Capitals goalie Braden Holtby started 35 of Washington’s 48 games last season, going 23-12-1 with a 2.58 goals-against average and a .920 save percentage.

The Washington Capitals open training camp today at Kettler Capitals Iceplex in Arlington. With less than three weeks until their season opener against the Chicago Blackhawks on Oct. 1, they have some interesting personnel decisions to make.


The Capitals’ top six is more or less set with Marcus Johansson, Nicklas Backstrom and Alex Ovechkin reuniting on the first line and Martin Erat, offseason acquisition Mikhail Grabovski and Troy Brouwer likely forming the second line. But the bottom six is in a state of flux.

Brooks Laich and Mathieu Perreault figure to comprise two-thirds of the third line, while Jay Beagle will center the fourth. That leaves five players ­— left wingers Jason Chimera and Aaron Volpatti and right wingers Eric Fehr, Joel Ward and Tom Wilson — competing for three spots.

Wilson is the wild card. The 19-year-old appeared in three playoff games for the Capitals last season and has impressed team brass, but with a salary cap hit of nearly $1.3 million, there is not enough room to add him to the roster without cutting ties with someone else.


Washington’s top three defensemen — Mike Green, Karl Alzner and John Carlson — are all potential Olympians for a reason, but the gap between them and the next three — John Erskine, Jack Hillen and Steve Oleksy — is wide.

Erskine and Carlson served as the Capitals’ shutdown pair last season, but the former’s overexposure to tough defensive assignments ultimately worked against them as he became a liability as the season wore on.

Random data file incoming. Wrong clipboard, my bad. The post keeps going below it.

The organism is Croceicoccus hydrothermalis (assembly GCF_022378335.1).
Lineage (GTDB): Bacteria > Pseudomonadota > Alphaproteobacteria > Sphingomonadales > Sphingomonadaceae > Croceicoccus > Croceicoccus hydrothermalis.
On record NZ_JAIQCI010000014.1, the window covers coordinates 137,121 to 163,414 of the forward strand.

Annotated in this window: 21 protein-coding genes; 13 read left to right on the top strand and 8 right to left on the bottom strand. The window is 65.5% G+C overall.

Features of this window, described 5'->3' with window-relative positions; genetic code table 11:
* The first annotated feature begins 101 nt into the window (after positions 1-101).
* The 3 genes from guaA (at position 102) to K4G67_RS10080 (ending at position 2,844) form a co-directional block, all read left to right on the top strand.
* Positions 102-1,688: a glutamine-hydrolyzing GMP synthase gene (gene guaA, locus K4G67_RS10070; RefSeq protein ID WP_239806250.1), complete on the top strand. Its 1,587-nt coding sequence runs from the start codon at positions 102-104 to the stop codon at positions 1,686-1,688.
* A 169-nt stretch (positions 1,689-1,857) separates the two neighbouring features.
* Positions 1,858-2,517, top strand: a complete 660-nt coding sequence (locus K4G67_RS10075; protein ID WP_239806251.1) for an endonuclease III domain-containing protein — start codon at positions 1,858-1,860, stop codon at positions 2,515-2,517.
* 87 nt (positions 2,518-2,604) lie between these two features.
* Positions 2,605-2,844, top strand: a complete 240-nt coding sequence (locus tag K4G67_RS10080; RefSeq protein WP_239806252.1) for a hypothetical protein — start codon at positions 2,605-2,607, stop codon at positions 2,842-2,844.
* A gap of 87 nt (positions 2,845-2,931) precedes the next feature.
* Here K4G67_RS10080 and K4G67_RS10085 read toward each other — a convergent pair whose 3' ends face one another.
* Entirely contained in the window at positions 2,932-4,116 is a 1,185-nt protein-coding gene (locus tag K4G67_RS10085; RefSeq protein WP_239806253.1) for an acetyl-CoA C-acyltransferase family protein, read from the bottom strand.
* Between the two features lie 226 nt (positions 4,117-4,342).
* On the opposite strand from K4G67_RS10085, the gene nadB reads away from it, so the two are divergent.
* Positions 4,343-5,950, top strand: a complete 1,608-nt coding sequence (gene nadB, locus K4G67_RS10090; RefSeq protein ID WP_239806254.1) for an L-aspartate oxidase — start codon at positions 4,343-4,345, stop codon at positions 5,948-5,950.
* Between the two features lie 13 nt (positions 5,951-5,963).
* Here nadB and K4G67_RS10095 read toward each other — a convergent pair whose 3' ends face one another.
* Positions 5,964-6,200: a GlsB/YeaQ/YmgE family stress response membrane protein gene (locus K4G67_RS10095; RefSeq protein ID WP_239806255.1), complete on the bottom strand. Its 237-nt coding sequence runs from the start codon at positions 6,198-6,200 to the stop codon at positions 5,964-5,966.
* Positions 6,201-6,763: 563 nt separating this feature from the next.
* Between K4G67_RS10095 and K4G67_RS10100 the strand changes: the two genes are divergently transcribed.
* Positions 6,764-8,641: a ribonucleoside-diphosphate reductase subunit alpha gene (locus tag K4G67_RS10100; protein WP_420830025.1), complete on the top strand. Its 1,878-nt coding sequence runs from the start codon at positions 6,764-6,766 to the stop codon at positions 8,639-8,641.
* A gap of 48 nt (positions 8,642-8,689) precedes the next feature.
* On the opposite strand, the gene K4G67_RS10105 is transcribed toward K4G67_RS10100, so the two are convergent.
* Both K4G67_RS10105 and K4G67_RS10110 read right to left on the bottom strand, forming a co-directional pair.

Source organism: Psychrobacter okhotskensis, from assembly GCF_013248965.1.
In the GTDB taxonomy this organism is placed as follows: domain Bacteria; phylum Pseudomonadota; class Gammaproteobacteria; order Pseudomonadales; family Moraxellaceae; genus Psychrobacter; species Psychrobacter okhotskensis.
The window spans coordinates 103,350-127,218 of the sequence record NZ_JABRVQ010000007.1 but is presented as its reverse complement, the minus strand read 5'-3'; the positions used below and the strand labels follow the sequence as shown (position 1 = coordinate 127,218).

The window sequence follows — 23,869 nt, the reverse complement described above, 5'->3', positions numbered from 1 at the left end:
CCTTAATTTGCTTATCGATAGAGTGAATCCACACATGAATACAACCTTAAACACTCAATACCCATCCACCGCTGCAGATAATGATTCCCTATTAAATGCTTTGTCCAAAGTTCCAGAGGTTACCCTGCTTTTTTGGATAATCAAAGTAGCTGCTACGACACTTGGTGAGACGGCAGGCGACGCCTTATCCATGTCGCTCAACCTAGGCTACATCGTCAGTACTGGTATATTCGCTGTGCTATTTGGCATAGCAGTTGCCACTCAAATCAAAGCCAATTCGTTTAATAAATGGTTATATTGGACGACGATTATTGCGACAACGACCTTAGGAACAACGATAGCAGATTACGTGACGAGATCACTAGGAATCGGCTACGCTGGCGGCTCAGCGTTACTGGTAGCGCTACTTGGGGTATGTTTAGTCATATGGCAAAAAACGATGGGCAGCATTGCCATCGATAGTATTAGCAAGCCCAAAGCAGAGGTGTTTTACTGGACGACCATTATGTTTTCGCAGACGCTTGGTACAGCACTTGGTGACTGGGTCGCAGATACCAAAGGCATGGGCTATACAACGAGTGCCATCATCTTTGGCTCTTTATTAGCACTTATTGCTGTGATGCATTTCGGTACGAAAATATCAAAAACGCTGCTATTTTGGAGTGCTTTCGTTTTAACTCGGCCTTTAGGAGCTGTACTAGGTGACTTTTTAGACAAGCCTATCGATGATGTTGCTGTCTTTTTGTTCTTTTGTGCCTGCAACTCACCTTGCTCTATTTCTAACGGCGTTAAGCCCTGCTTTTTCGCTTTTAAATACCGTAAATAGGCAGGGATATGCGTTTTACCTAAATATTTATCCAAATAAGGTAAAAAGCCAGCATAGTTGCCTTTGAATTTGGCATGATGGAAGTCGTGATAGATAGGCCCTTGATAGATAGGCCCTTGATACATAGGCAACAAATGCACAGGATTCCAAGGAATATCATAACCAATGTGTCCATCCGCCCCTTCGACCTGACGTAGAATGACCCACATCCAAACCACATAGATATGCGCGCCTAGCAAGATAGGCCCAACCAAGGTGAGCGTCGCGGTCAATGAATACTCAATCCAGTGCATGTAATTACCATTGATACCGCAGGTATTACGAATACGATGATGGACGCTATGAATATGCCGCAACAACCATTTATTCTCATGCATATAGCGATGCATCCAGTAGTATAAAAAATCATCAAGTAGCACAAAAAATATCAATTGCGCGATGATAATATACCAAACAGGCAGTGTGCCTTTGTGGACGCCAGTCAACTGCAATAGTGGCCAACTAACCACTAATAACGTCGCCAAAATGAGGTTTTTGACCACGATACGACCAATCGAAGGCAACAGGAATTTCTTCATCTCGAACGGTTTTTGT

Erskine will get first crack at retaining his top-four position, but a healthy Dmitry Orlov, limited to five NHL games last season because of a concussion, has the most upside among potential challengers and will vie for Erskine’s spot. Hillen, paired with Oleksy in the latter stages of the season, is another possibility.


Since taking over in goal ahead of the 2012 Stanley Cup Playoffs, Braden Holtby has proven to be a reliable starting goaltender. In his first full 82-game NHL season, he will look to further establish himself as the Capitals’ anchor in goal for the foreseeable future.

Behind him sits Michal Neuvirth, who was once a starter but is now a victim of circumstance as bouts of injury and inconsistency have allowed Holtby to usurp him. Neuvirth, however, is a capable backup and will provide solid goaltending when called upon.